Is­lamic econ­omy gain­ing huge rel­e­vance world­wide

The Pak Banker - - MARKETS/SPORTS -

With Is­lamic fi­nance rapidly chang­ing the way we do busi­ness to­day and go­ing in­creas­ingly main­stream, the Is­lamic econ­omy has proven its ca­pa­bil­ity to not just drive na­tional eco­nomic growth but also help heal the wounds in the af­ter­math of fi­nan­cial crises that have left mil­lions of peo­ple across the world dis­il­lu­sioned and seek­ing a more or­gan­ised and mean­ing­ful eco­nomic sys­tem.

Un­for­tu­nately, it took the global fi­nan­cial cri­sis of 2008 for the world to truly un­der­stand the po­ten­tial that lies within the Is­lamic econ­omy ecosys­tem. Both Mus­lims and nonMus­lims to­day are wak­ing up to the fact that con­ven­tional fi­nance with its un­fet­tered mar­ket mech­a­nisms is not al­ways the most ef­fec­tive means to en­sur­ing long-term sus­tain­able growth. With the plum­met­ing of oil prices and the volatil­ity of the stock mar­kets, the Is­lamic econ­omy is in­creas­ingly gain­ing mo­men­tum and tremen­dous global rel­e­vance for its tenets of an eth­i­cal and just fi­nan­cial sys­tem.

Let us ex­am­ine some aspects of Is­lamic econ­omy that have given it this cred­i­bil­ity and con­text within a rel­a­tively short span of time.

In its ethics and val­ues, the Is­lamic econ­omy fo­cuses on the real value of money, and has an inherent sense of fair­ness, shared risk and zero tol­er­ance for spec­u­la­tion. In ad­di­tion, the Is­lamic econ­omy's prin­ci­ple of so­cial dis­tri­bu­tion of funds has cap­tured the at­ten­tion of a world seek­ing a more sta­ble and re­spon­si­ble eco­nomic fu­ture. Peo­ple have tra­di­tion­ally re­mained cyn­i­cal about the pos­si­bil­ity of in­no­va­tion in a Sharia-com­pli­ant econ­omy. My mes­sage to scep­tics and naysay­ers is sim­ply this: Adopt­ing a more eth­i­cal and re­spon­si­ble ap­proach to busi­ness and in­vest­ments is in it­self an in­no­va­tive step that will leave be­hind a legacy our next gen­er­a­tion will thank us for.

While the world to­day is seek­ing in­no­va­tive and sus­tain­able so­lu­tions for the preser­va­tion of nat­u­ral wealth, Is­lam had cen­turies ago adopted sus­tain­abil­ity as the core of all eco­nomic and so­cial de­vel­op­ment prac­tices.

What is in­no­va­tion, af­ter all? And why should we place it at the top of the agenda? Sim­ply put: In­no­va­tion is about re­defin­ing a prod­uct's value and mean­ing. I be­lieve we all agree that in­no­vat­ing sim­ply for the sake of in­no­va­tion makes no sense.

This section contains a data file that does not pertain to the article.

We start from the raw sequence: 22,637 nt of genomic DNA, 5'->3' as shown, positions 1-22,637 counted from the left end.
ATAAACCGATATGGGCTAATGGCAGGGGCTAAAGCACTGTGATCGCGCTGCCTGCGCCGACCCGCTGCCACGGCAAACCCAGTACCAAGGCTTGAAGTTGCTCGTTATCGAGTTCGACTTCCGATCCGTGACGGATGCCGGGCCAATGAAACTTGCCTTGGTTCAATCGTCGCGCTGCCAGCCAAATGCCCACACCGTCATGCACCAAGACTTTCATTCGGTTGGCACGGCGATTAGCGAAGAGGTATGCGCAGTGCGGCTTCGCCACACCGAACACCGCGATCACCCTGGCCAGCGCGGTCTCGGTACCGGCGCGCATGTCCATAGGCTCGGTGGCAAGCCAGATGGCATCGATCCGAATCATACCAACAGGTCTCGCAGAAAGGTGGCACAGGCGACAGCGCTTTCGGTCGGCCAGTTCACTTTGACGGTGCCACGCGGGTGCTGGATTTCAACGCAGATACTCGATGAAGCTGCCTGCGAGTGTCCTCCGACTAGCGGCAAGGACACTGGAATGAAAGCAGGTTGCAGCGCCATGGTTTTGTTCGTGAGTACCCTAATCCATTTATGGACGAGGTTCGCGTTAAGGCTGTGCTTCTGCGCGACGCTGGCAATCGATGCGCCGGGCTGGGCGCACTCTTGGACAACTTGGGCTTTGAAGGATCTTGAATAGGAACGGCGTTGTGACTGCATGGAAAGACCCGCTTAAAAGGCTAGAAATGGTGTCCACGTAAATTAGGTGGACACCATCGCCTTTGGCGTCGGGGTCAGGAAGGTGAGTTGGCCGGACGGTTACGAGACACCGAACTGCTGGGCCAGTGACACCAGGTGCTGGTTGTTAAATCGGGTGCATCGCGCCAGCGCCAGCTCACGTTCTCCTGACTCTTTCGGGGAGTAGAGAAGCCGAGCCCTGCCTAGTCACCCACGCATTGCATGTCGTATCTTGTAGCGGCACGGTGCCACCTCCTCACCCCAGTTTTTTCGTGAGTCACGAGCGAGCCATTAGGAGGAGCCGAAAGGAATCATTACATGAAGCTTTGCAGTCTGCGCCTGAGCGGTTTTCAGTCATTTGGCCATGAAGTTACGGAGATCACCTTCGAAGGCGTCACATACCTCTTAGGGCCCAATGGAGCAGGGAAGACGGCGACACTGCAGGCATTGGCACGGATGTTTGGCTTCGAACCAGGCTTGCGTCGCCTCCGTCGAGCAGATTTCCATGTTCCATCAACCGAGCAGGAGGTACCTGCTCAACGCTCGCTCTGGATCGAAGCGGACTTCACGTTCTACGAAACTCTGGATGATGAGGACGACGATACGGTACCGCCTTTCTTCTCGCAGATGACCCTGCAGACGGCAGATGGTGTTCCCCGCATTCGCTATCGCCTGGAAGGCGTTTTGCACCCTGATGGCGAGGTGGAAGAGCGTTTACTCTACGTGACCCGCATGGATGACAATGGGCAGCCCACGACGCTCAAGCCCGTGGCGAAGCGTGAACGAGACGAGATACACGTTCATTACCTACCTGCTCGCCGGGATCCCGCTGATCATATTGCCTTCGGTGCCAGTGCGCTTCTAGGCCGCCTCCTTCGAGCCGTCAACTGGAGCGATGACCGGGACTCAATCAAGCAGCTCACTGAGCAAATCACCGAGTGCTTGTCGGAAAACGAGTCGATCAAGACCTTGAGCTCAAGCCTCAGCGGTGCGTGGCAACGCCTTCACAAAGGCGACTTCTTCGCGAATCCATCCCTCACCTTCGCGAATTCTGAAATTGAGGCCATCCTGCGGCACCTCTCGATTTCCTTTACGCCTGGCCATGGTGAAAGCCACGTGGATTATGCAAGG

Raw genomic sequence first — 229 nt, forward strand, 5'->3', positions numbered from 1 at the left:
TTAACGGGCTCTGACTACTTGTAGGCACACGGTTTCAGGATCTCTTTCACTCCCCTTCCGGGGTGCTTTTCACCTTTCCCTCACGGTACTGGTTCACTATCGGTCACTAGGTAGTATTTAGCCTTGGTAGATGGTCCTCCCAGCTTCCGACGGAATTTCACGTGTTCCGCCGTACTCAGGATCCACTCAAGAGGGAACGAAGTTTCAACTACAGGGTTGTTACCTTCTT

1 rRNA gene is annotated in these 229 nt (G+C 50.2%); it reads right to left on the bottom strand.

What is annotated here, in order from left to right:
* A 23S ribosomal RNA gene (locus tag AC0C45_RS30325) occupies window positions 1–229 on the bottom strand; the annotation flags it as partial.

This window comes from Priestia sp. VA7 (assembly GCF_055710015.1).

In­no­va­tion must ad­dress cur­rent chal­lenges, such as en­vi­ron­men­tal con­cerns, job cre­ation and eco­nomic re­cov­ery. It has to be log­i­cally sound. It has to drive busi­ness - not to what is pop­u­lar but to what is right, to fo­cus on qual­ity rather than quan­tity, and on the com­mon good rather than in­di­vid­ual prof­its.

In the last three years, we have wit­nessed Is­lamic econ­omy sec­tors buzzing with in­no­va­tion and en­trepreneur­ship. The UAE has been at the fore­front of pro­mot­ing an econ­omy be­yond oil, sug­gest­ing the need to think of sus­tain­abil­ity as the way for­ward in all busi­ness trans­ac­tions. This vi­tal change in the cul­ture of in­vest­ment will even­tu­ally shape in­vest­ment trends and in­flu­ence the emer­gence of a sus­tain­able in­vest­ment land­scape.

While the fast-grow­ing and pre­dom­i­nantly young Mus­lim pop­u­la­tion of 1.7 bil­lion rep­re­sents a ma­jor client base for busi­nesses around the world, the am­bi­tious new gen­er­a­tion it­self of­fers hope of re­ju­ve­nat­ing global eco­nomic growth.

From the UAE, In­done­sia and Malaysia to the United States, the UK and France, and ev­ery­where in-be­tween, bud­ding en­trepreneurs are con­tribut­ing to so­cial and eco­nomic de­vel­op­ment in cre­ative ways - at a time when the sole in­ten­tion of all busi­nesses around the world is to pri­ori­tise eco­nomic di­ver­si­fi­ca­tion and pro­mote non-oil growth. Whether it is in mo­bile bank­ing, e-com­merce, tech­nol­ogy, medicine, or halal prod­ucts, com­pa­nies are com­pet­ing to come up with new so­lu­tions to cre­ate wealth, gov­erned by sus­tain­abil­ity and re­spon­si­ble prac­tices. At the Dubai Is­lamic Econ­omy De­vel­op­ment Cen­tre (DIEDC), we be­lieve that in­no­va­tion is a work in progress.

Dur­ing the Global Is­lamic Econ­omy Sum­mit 2015, we launched the ' In­no­va­tion 4 Im­pact' com­pe­ti­tion in col­lab­o­ra­tion with the Dubai Sil­i­con Oa­sis Au­thor­ity and Thom­son Reuters. The aim of this ini­tia­tive was to sup­port start-ups and busi­nesses in the Is­lamic dig­i­tal econ­omy space and serve as an in­cu­ba­tor for SMEs across the world. The Dubai Tech­nol­ogy En­tre­pre­neur Cen­tre is yet an­other en­abling ini­tia­tive launched by the Dubai Sil­i­con Oa­sis Au­thor­ity that al­lows young en­trepreneurs to in­no­vate and ad­vance their busi­nesses within a highly mo­ti­vat­ing and ef­fi­cient work en­vi­ron­ment.

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